Field Station: Dinoaurs opened in Secaucus this past Memorial Day, and I’d been dying to take the kids. It was a busy summer, however, and we finally made it there! I brought two boys, both age 9, and I wasn’t sure if they’d be too old. They weren’t, though some of the activities were a little young for them.
The Field Station is just off the turnpike in Secaucus (though you can’t see the freeway from the grounds). It was lush and looks like you’d expect a field station to look (think Jurassic Park), with tents set up, and exotic looking signs. “There are a lot of weeds here,” my son said. I didn’t think of them as weeds, but rather a lot of brush, which made for a natural setting, along with hills and rocks. The field station look even carried over to the bathrooms, which were in trailers (note – I saw no water fountains, so bring enough water or be prepared to buy it).
The trails takes you along to see the 31 different animatronic, life-size dinosaurs. “This is much cooler than I expected,” said my son. He and his friend were keen on finding the motion sensors and speakers in every exhibit.
The dinosaurs looked like one would expect them to look in real life, and are made with foam rubber on top of steel skeletons. Their eyes moved, their heads moved, their arms and tails moved. Their bodies, however did not. And they made roaring noises too.
At each dinosaur there was a board up with interesting facts about that dinosaur, with information from the New Jersey State Museum.
I wondered how we’d spend more than the 45 minutes that it took to walk through and see the dinosaurs. The Field Station has an answer for that. They have some kind of show running every half hour. We made it to the Raptor Feud (like Family Feud, only with dino facts), the T-Rex Feeding Frenzy (live show where someone dressed in a dino suit came out and there was a storyline), and the Fossil Dig Site (not a show, but you can dig in the sand). Plus they have a coloring station and a LEGO station.
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For the avid LEGO fans I brought, this stop took up a good 45 minutes, as they built a dino station of their own.
For the Raptor Feud, an employee led the game, where we learned the top 8 U.S. states where dinosaurs were found, and things a paleontologist uses on a dig. The Fossil Dig site has those tools, and the kids can muck around the sand for 45 minutes while the parents sit in the shade checking their phones.
The T-Rex Feeding Frenzy was lame according to my son, but I thought it was a cute show. Joseph, the MC, was very funny and the dinosaur that came out looked pretty real. So real a lot of the little ones cried when the dino came near them.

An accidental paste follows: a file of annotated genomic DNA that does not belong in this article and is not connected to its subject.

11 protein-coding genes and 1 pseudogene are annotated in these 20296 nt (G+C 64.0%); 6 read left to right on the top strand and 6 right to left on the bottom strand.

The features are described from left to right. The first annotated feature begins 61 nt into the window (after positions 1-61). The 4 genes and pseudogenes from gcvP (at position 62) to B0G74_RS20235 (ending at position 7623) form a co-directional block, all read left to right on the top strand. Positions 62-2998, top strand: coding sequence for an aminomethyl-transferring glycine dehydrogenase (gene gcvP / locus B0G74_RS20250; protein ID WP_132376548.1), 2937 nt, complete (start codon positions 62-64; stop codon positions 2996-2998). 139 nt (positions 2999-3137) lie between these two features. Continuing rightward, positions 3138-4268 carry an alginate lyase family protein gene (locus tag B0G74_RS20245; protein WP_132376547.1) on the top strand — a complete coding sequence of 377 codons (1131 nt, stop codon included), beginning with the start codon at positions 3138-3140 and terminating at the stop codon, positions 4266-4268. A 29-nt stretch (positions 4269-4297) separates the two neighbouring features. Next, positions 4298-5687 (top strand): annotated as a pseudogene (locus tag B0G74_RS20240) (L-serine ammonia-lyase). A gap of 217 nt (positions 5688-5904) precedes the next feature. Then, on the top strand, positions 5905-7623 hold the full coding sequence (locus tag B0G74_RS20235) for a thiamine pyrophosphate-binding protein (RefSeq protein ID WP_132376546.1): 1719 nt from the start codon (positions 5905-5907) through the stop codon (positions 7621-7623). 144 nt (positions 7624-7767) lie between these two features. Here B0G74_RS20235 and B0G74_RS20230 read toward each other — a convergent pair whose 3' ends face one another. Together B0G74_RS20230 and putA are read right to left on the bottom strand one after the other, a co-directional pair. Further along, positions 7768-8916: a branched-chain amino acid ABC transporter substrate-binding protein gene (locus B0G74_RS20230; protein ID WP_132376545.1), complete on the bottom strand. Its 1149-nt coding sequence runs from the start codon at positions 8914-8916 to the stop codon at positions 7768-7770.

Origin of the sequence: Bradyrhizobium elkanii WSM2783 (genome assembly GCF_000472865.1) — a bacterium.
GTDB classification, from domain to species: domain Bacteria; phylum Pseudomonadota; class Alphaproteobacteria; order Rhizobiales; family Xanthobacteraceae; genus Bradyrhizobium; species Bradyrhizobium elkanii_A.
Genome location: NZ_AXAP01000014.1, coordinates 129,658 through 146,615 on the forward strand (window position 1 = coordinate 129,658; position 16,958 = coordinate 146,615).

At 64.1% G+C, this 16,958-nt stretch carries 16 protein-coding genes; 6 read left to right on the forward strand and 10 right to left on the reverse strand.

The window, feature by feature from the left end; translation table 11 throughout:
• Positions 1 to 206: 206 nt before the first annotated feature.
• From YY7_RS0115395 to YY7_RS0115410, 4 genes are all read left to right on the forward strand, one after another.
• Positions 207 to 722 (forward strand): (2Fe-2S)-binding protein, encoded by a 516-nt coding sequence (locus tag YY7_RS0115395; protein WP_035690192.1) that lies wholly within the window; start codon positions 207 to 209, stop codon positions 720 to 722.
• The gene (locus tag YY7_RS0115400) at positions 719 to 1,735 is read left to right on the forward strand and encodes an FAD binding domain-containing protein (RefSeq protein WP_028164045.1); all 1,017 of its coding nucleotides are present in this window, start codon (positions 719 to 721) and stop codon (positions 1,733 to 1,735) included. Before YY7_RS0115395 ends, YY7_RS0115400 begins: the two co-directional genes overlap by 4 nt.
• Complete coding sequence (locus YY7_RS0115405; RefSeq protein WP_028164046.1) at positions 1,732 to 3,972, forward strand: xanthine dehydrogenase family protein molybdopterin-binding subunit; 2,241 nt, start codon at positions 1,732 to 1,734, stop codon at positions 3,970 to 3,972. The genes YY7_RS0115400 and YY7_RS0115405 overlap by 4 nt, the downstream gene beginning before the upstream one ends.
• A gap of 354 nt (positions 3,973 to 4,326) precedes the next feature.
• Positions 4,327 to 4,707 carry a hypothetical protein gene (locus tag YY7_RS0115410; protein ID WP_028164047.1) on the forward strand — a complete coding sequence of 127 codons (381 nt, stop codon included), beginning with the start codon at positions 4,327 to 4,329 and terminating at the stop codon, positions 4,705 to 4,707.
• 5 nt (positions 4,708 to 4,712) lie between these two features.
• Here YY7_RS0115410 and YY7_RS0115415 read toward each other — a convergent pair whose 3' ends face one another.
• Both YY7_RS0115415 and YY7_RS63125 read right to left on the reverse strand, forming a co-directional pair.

The Field Station is open in the rain, and it did rain while we were there. They hand out free ponchos to wear, and there are covered areas you can duck into.
When you enter, you can get your photo taken. I have to say the backgrounds they use (which you won’t see when you get the photo snapped) are very cute. The price tags, of course, are not. It’s $30 for a photo.
When you enter, you’ll get a passport to get stamped. The stamps come from the activities (LEGO, coloring, shows, fossil dig), not from the dinos. They serve as your admission tickets and you can take them home.
We thought it was a fun place. They did a great job putting the dinosaurs in a natural environment, and it was interesting to see them moving and hear them roar. The setting was great and there was enough to do to keep us interested for a few hours. I could see getting a season pass if my kids were younger and we lived closer.
–The dinosaurs’ brains are about the size of a walnut
–Putting together a dinosaur skeleton is like a puzzle. Sometimes the paleontologists put the head on the tail, instead of where it’s supposed to be.
–Dinosaurs have been found on all 7 continents, even Antartica
–Some dinosaurs had nests, where they laid eggs and possibly lived.
IF YOU GO
Admission: Field Station: Dinosaurs is open weekends through November 11, 2012 plus it’s open on September 17 and 26 (Jewish holidays), October 8 (Columbus Day) and November 6 (Election Day), 8-9 (Teacher Convention). It will close for the winter and reopen in April. They’re open weekdays for school groups by reservation only, and open more days in summer.
How Long: We spent 3 hours there, though would have spent less time without the shows or LEGOs. If we watched more shows, we could have been there longer.
Special Events: They have Scout Days on October 6, with games, and workshops and learning stations featuring merit badge topics (bird study, energy, geology, nature, orienteering, plant science and more). Come with your troop (20 people or more) and get a group discount. If you come without your troop, have your scout wear the uniform and you’ll save 10% on his/her admission.
Costs: If you are buying tickets online, you’ll save $5 on adult tickets, and $2.50 on kid and senior tickets. At the box office, tickets are $25/adult, $20/kid (ages 3-12), $17.50/senior and free for kids 2 and under. You can buy a season pass ($48-$54). Or go at night for Dinosaurs After Dark (flashlight activities, haunted trails, campfire) on Friday and Saturday nights, September 21-November 10. Those tickets are $39 ($36 for groups, $25 for season pass holders). They offer discounted rates for group admissions and class trips. Goldstar offers special deals sometimes.
Parking: $10/car. To get there, use 1000 New County Road, Secaucus in your GPS.
Public Transportation: The Secaucus train station is close and you can walk from there (they have a free shuttle in the summer). You can also take a bus from Port Authority.
Food: available. They had burgers, hot dogs, popcorn, pretzels, Italian ices, and drinks. You can bring your own and picnic there.